Making The Shift Wayne Dyer

Bruce Lipton, a world famous physician, educator and writer is often quoted by his supporters as an icon of self-help and fitness. Born in 1906, Bruce Lipton obtained his medical degree from Harvard University and worked for the U.S. Public Health Service for over twenty years. He’s best known for his studies into the human mind and the universe of human consciousness.

In his book The Biology of Belief: Research on the Changing Self, Bruce Lipton reveals how our thought processes are linked to the physical body. In this book he explores how opinion can shape and control our conscious information processing and our behaviour patterns. To understand how this works you need to look at how we think and why. According to Bruce Lipton, when we believe, our brains release chemicals called neurotransmitters, which flow through pathways in our brains. These neurotransmitters are responsible for organizing all our thinking, communication and bodily functions.

Our thoughts, emotions, memories, skills, wisdom and creativity are all produced by these neurotransmitters. However, it’s important to understand that our thinking is not solely a function of our brain. Our body, including our mind and unconscious mind also affects our thinking. Weaker thinking can manifest in a variety of ways, from poor concentration and problem solving to cranky, angry and anxious.

Because our conscious mind doesn’t always control our conscious information processing, sometimes we’re forced to rely on our unconscious mind for support. As an example, if we are solving a problem or developing new skills, we may start by using logic and rational thinking. However, as soon as we get caught into our own”logical mystery” we revert to our emotional memory and behaviour patterns. And before we know it we are back at square one, with another issue and potentially another round of frustrated and angry response.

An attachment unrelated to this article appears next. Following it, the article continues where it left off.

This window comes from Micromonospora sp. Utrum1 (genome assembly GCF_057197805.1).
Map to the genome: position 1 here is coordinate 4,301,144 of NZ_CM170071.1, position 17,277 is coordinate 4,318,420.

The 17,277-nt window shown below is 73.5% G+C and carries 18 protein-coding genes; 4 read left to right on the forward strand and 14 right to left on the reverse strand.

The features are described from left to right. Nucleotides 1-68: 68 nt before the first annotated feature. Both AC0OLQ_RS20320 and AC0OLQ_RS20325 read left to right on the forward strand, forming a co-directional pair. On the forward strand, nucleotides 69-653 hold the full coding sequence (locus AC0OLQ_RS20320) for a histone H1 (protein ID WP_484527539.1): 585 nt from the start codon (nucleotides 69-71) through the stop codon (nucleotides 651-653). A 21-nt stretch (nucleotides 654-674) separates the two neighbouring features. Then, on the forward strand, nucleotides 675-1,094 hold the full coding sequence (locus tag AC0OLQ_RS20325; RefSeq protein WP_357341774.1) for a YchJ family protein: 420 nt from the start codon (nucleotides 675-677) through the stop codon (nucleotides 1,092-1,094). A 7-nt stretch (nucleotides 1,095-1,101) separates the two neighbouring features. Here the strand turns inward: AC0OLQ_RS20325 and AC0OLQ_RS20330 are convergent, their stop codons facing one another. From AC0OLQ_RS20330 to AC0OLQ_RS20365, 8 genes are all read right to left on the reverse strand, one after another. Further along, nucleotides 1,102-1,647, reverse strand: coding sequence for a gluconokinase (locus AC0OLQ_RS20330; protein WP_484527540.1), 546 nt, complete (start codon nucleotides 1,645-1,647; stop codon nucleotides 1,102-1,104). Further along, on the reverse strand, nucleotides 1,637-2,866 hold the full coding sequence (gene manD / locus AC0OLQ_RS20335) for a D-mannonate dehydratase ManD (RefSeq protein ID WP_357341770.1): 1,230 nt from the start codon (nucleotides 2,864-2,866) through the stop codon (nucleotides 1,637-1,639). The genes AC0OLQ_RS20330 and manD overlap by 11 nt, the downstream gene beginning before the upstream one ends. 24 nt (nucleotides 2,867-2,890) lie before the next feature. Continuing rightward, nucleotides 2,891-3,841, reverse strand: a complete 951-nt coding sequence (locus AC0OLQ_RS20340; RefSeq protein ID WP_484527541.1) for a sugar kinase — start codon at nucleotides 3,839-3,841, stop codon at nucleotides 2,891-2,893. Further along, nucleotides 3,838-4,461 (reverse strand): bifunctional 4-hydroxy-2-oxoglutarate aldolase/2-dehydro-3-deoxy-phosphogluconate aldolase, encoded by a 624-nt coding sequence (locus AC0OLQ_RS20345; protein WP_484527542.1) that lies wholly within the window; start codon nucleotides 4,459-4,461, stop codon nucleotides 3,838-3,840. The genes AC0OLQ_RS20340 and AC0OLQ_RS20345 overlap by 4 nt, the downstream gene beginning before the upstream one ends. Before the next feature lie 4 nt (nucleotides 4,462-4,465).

Bruce Lipton believes that the way we think about problem solving goes much beyond our intellectual abilities. Instead, he believesour unconscious mind provides the critical information that guides and directs our behavior. And although this part of our mind is far more difficult to influence than logic and reflection, it is also more resistant to negative manipulation. It follows that we can change undesirable behavior patterns far more easily and effectively than we can with logic and rational thinking alone.

Bruce Lipton recommends using several problem solving techniques along with his classic ones. He says you need to be ready to go outside your comfort zone when solving complex problems, and he recommends using intuition as an extra tool. Intuition comes into play as it helps us connect what we know to our subconscious mind, which in turn helps us make connections to the unconscious mind. Another tool he proposes is to develop an inner filter to remove conscious information and focus all attention on the intuitive part of the brain. Because conscious information tends to limit our instinctive skills, consciously processing too much info at once can have a serious inhibitory effect.

Bruce Lipton offers several practical steps to help people solve their own problems. These steps are based on his years of clinical practice and research. These steps are especially valuable for those who cannot afford or don’t need to spend money on counselling sessions. In actuality, if you believe you need more help with problem solving, Bruce Lipton can often be a terrific source of support and inspiration.

Bruce Lipton’s problem solving techniques go beyond mere advice on the best way best to solve problems. Furthermore, he teaches that there are two parts to a problem; the physical problem and the emotional problem or concern. And he believes these two parts can be separated because the physical problem is only a symptom of deeper psychological issues. . .so if you ignore the emotional problem, you will not be ignoring the physical one either.